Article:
Make a difference in an Airman’s life

Chief Master Sgt. Marcos Malacara, 60th Medical Diagnostics and Therapeutics Squadron, poses for an official photo. Malacara believes it's vital Airmen are treated with dignity and respect. (Courtesy Photo)

Chief Master Sgt. Marcos Malacara, 60th Medical Diagnostics and Therapeutics Squadron, poses for an official photo. Malacara believes it's vital Airmen are treated with dignity and respect. (Courtesy Photo)

TRAVIS AIR FORCE BASE, Calif. – I joined the Air Force in 1992 for the financial stability and education benefits because when I graduated high school, I could not afford college. 

In 1993, I had been in for one year and I completed my career development courses and upgrade training, so I was ready to start college. My supervisor was unapproachable, insincere and spoke to me in an intimidating way. I would call this ‘old Air Force leadership.’ 

When I asked if I could request tuition assistance for college, he yelled at me with a big “no,” followed by, “In my 16-year career, I haven’t been allowed to attend college, why should you?”

I was experiencing a time in the Air Force when Airmen were being encouraged to attend college, but supervisors who had not attended college were having a hard time supporting this transition. 

Time flew, and I was into my second year of my four-year enlistment. I continued to work hard as a diet therapy technician. One day, our flight’s senior enlisted leader, Chief Arnold, stopped me and said, “I noticed you’re a hard worker. How come I have not seen you involved in activities like intramural sports, volunteer events or flight gatherings?”

I told him I was not interested in attending because I was not going to stay in the Air Force. Furthermore, I explained that I felt like no one had my best interest in mind, my supervisor denied me tuition assistance, and nobody noticed my hard work and contributions to the mission. I was married and had a daughter, and since I didn’t have money to pay for college before I joined, I wanted to make sure I was able to provide education opportunities for my family in the future. The way my first supervisor treated me made me doubt that the Air Force could help me reach this goal.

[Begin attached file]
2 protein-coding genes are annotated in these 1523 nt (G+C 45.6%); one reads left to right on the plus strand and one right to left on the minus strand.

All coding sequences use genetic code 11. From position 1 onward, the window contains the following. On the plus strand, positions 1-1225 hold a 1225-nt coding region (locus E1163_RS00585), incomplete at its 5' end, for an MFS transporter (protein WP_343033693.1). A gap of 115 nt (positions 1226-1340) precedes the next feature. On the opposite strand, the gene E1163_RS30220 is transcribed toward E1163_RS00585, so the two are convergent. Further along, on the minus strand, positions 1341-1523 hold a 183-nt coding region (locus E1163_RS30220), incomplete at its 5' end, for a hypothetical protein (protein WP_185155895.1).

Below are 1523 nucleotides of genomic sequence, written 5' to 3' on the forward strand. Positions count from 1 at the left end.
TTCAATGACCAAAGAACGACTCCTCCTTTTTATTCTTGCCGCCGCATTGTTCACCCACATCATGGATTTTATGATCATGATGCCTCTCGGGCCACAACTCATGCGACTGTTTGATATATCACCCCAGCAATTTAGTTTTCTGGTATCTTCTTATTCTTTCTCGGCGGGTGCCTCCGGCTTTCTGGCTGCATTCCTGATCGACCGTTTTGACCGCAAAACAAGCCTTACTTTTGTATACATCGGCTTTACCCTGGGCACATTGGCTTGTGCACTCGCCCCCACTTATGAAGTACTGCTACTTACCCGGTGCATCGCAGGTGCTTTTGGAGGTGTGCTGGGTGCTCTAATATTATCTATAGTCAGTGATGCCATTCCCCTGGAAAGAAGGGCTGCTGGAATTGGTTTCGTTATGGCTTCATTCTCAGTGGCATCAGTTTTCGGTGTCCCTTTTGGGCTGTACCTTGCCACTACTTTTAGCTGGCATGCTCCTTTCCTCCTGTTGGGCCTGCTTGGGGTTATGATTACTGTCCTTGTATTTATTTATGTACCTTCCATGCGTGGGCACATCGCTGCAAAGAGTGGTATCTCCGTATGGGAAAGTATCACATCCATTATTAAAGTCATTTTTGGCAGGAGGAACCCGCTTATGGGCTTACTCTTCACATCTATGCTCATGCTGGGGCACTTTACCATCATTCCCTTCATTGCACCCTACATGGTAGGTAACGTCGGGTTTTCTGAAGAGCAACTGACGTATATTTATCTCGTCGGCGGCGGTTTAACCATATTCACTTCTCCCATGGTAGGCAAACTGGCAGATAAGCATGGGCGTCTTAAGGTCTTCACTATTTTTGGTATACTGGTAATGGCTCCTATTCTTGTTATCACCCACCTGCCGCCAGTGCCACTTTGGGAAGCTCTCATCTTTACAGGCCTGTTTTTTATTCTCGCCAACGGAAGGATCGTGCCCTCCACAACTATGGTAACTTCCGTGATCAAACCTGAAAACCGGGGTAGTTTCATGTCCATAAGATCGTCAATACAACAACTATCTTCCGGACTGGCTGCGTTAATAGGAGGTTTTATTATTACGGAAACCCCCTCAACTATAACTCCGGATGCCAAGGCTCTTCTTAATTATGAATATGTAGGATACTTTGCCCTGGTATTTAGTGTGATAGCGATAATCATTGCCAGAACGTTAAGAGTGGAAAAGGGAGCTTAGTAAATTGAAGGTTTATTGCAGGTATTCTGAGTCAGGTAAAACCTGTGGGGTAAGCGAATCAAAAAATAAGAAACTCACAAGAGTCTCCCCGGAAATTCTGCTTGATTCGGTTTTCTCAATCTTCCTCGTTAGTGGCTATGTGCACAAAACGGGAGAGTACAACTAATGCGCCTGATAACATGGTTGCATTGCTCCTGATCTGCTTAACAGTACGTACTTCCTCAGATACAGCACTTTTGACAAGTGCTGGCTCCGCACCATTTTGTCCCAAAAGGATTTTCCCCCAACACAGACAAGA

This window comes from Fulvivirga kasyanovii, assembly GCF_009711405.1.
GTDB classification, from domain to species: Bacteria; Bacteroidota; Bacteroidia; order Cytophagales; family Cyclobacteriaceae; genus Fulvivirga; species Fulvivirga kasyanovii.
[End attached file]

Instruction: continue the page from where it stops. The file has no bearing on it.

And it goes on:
Arnold sat me down and explained that I mattered as a person, as an Airman and it was important to him that I be part of the Air Force mission. He continued to explain how education benefits worked, and most of all, he taught me how to have family goals. This was the first time I ever received any mentorship. During this time, it was called “taking someone under your wing.” He made a huge impact on my life. Because of Arnold, I stand here today after almost 26 years in the Air Force as a chief master sergeant.

My family serves along with me as my wife Sonya, is an operating room nurse at David Grant USAF Medical Center, my daughter, Staff Sgt. Brittany Malacara, is an aerospace medical technician in DGMC’s intensive care unit, and my son, Senior Airman Brandon Malacara, is a radio frequency transmission technician at Charleston Air Force Base, South Carolina.

You see, the mentorship provided to me by Arnold in 1994 not only kept me in the Air Force to continue to support the United States, it added three more Airmen to the force. My whole family has benefited from the education benefits and programs the Air Force offers. I couldn’t be more proud, and I thank Arnold for what he did for me that day.

I challenge you to notice your Airmen for who they are and what they bring to the fight. Show them how they fit in the Air Force picture and explain how they can use Air Force programs to reach their goals. Too many times our Airmen are not treated like people. Instead, they are treated like the number of stripes on their sleeves like my staff sergeant supervisor treated me in 1993.